"It’s not because the incidents didn’t happen," she said. "In the time it took for investigations to begin, people would die, evidence was gone, there was staff turnover, or evidence was changed."
People who have filed complaints have a right to visit the nursing homes with investigators but are rarely notified of such visits, she said.
"There’s no real effort to make sure places clean up," McGinnis said. "Nobody second–guesses the evaluators."
Nielsen’s mother had hip replacement surgery April 30. Wigmore’s Medicare provider admitted her to the Perris nursing home May 8 for rehabilitation and help walking, despite Nielsen’s concern over the distance between her Moreno Valley home and the nursing home.
"I didn’t have a choice," said Nielsen, 41. "My mother’s insurance company told me Ember Care was rated number two in the state."
Nielsen said she and her husband visited her mother nearly daily during Wigmore’s three–week stay at Ember Care. However, Nielsen said she didn’t see her mother walk while she was at the nursing home. She also never met the nursing home’s doctor, despite several attempts, she said. Staff members also didn’t inform her of any problems, Nielsen said.
Two days before her scheduled discharge from Ember Care, Wigmore went to Moreno Valley Community Hospital with pneumonia, Nielsen said.
Besides pneumonia, hospital staff discovered that staples used to close Wigmore’s surgery incision had not been removed, according to medical records. They also found broken ribs and bedsores — including a severe one on Wigmore’s heel — and diagnosed her with intestinal disease. They concluded she was malnourished and dehydrated.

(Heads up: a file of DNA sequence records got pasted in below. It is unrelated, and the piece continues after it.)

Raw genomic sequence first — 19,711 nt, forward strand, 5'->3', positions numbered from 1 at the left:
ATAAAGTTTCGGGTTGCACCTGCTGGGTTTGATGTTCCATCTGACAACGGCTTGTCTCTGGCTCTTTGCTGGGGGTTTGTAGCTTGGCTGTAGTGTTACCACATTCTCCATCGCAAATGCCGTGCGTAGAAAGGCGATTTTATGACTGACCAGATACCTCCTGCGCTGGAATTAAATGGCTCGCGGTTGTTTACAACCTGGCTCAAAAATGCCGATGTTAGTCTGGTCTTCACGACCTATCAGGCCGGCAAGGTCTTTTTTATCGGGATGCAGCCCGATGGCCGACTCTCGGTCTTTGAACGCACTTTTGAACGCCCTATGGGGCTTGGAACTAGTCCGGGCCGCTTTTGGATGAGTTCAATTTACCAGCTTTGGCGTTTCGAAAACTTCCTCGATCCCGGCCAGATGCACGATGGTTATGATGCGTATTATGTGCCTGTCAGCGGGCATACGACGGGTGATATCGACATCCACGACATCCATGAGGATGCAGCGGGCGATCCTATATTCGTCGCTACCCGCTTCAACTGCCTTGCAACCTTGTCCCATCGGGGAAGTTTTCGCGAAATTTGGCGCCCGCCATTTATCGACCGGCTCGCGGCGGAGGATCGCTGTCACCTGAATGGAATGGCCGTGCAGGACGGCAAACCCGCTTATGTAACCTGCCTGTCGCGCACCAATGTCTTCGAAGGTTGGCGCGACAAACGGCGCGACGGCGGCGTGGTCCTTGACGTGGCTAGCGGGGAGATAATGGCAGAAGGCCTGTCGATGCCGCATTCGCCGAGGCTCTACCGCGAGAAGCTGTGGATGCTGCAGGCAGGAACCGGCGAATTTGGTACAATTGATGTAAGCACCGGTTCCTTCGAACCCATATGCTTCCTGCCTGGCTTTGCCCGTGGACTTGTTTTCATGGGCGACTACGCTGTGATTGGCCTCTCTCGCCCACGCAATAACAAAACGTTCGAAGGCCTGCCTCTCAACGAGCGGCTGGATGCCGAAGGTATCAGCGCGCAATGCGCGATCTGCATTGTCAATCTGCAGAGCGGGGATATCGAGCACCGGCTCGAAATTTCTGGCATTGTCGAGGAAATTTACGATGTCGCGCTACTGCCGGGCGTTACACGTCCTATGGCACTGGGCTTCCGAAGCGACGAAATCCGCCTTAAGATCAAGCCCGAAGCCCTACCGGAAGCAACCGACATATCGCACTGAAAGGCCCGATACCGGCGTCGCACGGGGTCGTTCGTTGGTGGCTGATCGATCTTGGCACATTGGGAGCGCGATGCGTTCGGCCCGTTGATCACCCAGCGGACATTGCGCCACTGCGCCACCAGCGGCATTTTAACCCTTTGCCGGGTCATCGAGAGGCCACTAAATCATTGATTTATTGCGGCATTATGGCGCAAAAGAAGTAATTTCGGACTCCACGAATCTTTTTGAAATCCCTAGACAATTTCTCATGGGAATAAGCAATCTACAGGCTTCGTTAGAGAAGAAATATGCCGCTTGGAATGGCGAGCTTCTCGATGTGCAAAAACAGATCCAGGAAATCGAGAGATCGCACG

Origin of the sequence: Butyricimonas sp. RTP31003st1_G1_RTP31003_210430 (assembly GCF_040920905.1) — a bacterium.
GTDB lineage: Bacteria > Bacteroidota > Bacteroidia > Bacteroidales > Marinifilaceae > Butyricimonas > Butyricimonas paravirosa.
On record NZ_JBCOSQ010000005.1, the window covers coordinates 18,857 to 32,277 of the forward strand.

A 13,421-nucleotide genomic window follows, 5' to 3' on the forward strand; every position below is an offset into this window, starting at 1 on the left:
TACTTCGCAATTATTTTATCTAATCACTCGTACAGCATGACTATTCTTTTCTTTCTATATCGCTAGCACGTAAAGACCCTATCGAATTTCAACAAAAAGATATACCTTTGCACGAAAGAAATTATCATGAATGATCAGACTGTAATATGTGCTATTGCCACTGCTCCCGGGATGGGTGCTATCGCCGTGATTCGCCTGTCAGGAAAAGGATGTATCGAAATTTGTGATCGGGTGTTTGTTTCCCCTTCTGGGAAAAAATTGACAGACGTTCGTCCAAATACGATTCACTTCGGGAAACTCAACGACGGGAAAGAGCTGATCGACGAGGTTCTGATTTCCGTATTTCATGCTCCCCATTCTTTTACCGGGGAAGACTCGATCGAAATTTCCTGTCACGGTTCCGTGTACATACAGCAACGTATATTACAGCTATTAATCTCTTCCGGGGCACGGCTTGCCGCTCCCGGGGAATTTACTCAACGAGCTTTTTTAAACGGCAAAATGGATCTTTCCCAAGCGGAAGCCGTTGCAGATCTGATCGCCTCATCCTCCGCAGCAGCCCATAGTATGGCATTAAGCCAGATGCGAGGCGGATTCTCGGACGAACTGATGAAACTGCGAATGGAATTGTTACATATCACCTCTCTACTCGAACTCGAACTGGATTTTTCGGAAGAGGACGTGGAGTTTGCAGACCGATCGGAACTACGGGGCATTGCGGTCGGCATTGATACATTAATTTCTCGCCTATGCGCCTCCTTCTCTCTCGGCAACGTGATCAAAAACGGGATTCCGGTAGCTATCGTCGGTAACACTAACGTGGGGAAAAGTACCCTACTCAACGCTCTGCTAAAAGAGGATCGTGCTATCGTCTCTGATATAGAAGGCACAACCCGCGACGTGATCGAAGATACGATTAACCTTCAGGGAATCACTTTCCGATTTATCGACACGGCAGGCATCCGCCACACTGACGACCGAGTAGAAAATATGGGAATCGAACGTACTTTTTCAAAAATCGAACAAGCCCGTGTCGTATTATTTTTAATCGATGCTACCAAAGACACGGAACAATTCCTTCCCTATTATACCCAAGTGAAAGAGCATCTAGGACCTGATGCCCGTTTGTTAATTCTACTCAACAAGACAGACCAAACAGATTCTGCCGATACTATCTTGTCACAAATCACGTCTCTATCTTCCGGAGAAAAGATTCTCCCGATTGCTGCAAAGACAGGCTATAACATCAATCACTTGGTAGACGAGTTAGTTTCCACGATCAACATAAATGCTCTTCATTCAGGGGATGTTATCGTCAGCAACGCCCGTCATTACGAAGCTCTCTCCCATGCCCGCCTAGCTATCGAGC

Ember Care’s Gonzalez disputed allegations of poor care.
"From what I can tell, Mrs. Wigmore received excellent care," said Gonzalez, who has been at the nursing home about a year. "DHS investigated and found the complaint unsubstantiated. I don’t know what’s going on with Mrs. Wigmore’s daughter. I don’t know why she’s going on about this."
Evaluators thoroughly investigated the complaint and examined all Wigmore’s records, Gonzalez said. They visited the nursing home at least three times, she said.
Nielsen said she filed her complaint because members of the nursing home’s staff couldn’t answer questions about what had happened during her mother’s stay. No one could explain what had happened to her mother’s clothes or understand her concern for her mother’s welfare, she said.